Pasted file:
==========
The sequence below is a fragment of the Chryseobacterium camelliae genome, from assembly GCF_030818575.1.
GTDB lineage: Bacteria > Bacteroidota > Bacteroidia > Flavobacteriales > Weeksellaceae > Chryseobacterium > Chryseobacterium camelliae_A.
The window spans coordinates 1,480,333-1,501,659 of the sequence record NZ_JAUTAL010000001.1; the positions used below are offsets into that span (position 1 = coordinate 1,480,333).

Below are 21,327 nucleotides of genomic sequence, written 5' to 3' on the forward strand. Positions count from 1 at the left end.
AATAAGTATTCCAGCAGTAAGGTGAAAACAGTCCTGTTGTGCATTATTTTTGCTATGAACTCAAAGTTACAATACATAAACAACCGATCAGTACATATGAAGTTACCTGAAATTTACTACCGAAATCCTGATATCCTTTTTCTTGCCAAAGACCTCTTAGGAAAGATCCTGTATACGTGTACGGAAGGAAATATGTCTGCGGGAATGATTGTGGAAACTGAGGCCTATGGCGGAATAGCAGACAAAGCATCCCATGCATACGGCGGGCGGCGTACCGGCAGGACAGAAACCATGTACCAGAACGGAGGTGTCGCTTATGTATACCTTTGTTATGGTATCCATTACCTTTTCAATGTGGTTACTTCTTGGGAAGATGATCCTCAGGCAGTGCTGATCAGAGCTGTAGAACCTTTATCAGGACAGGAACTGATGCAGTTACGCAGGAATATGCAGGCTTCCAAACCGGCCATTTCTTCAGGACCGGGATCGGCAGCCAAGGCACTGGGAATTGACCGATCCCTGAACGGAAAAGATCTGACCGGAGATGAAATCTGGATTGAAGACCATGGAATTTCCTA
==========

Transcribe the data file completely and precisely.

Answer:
The sequence below is a fragment of the Chryseobacterium camelliae genome, from assembly GCF_030818575.1.
GTDB lineage: Bacteria > Bacteroidota > Bacteroidia > Flavobacteriales > Weeksellaceae > Chryseobacterium > Chryseobacterium camelliae_A.
The window spans coordinates 1,480,333-1,501,659 of the sequence record NZ_JAUTAL010000001.1; the positions used below are offsets into that span (position 1 = coordinate 1,480,333).

Below are 21,327 nucleotides of genomic sequence, written 5' to 3' on the forward strand. Positions count from 1 at the left end.
AATAAGTATTCCAGCAGTAAGGTGAAAACAGTCCTGTTGTGCATTATTTTTGCTATGAACTCAAAGTTACAATACATAAACAACCGATCAGTACATATGAAGTTACCTGAAATTTACTACCGAAATCCTGATATCCTTTTTCTTGCCAAAGACCTCTTAGGAAAGATCCTGTATACGTGTACGGAAGGAAATATGTCTGCGGGAATGATTGTGGAAACTGAGGCCTATGGCGGAATAGCAGACAAAGCATCCCATGCATACGGCGGGCGGCGTACCGGCAGGACAGAAACCATGTACCAGAACGGAGGTGTCGCTTATGTATACCTTTGTTATGGTATCCATTACCTTTTCAATGTGGTTACTTCTTGGGAAGATGATCCTCAGGCAGTGCTGATCAGAGCTGTAGAACCTTTATCAGGACAGGAACTGATGCAGTTACGCAGGAATATGCAGGCTTCCAAACCGGCCATTTCTTCAGGACCGGGATCGGCAGCCAAGGCACTGGGAATTGACCGATCCCTGAACGGAAAAGATCTGACCGGAGATGAAATCTGGATTGAAGACCATGGAATTTCCTA